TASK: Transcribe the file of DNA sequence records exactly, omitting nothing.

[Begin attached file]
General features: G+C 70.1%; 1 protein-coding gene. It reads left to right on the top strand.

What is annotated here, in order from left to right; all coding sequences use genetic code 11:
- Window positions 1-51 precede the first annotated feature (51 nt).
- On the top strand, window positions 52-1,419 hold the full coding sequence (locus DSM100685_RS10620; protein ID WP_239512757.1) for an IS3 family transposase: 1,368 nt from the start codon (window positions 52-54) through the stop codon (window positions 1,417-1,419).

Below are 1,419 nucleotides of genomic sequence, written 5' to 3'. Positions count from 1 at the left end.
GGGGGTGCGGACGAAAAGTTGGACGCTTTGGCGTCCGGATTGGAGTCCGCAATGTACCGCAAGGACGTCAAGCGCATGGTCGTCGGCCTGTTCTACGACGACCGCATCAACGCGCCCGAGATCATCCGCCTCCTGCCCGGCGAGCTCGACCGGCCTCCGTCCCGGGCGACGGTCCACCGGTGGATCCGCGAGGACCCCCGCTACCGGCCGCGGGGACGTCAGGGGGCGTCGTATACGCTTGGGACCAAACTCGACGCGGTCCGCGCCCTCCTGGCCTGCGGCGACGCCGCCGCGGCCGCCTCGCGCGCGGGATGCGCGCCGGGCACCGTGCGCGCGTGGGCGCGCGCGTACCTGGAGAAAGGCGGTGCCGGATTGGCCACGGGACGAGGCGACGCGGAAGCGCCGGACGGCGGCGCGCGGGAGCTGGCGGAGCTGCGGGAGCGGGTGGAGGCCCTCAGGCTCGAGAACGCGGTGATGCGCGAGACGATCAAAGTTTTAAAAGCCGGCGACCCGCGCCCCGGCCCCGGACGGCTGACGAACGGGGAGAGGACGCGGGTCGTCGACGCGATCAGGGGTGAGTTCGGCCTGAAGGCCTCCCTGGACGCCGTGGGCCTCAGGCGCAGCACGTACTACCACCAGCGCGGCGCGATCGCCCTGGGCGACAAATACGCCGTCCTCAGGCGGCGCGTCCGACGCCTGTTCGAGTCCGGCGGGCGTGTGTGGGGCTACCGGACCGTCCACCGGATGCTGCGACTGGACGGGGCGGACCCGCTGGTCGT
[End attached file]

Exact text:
General features: G+C 70.1%; 1 protein-coding gene. It reads left to right on the top strand.

What is annotated here, in order from left to right; all coding sequences use genetic code 11:
- Window positions 1-51 precede the first annotated feature (51 nt).
- On the top strand, window positions 52-1,419 hold the full coding sequence (locus DSM100685_RS10620; protein ID WP_239512757.1) for an IS3 family transposase: 1,368 nt from the start codon (window positions 52-54) through the stop codon (window positions 1,417-1,419).

Below are 1,419 nucleotides of genomic sequence, written 5' to 3'. Positions count from 1 at the left end.
GGGGGTGCGGACGAAAAGTTGGACGCTTTGGCGTCCGGATTGGAGTCCGCAATGTACCGCAAGGACGTCAAGCGCATGGTCGTCGGCCTGTTCTACGACGACCGCATCAACGCGCCCGAGATCATCCGCCTCCTGCCCGGCGAGCTCGACCGGCCTCCGTCCCGGGCGACGGTCCACCGGTGGATCCGCGAGGACCCCCGCTACCGGCCGCGGGGACGTCAGGGGGCGTCGTATACGCTTGGGACCAAACTCGACGCGGTCCGCGCCCTCCTGGCCTGCGGCGACGCCGCCGCGGCCGCCTCGCGCGCGGGATGCGCGCCGGGCACCGTGCGCGCGTGGGCGCGCGCGTACCTGGAGAAAGGCGGTGCCGGATTGGCCACGGGACGAGGCGACGCGGAAGCGCCGGACGGCGGCGCGCGGGAGCTGGCGGAGCTGCGGGAGCGGGTGGAGGCCCTCAGGCTCGAGAACGCGGTGATGCGCGAGACGATCAAAGTTTTAAAAGCCGGCGACCCGCGCCCCGGCCCCGGACGGCTGACGAACGGGGAGAGGACGCGGGTCGTCGACGCGATCAGGGGTGAGTTCGGCCTGAAGGCCTCCCTGGACGCCGTGGGCCTCAGGCGCAGCACGTACTACCACCAGCGCGGCGCGATCGCCCTGGGCGACAAATACGCCGTCCTCAGGCGGCGCGTCCGACGCCTGTTCGAGTCCGGCGGGCGTGTGTGGGGCTACCGGACCGTCCACCGGATGCTGCGACTGGACGGGGCGGACCCGCTGGTCGT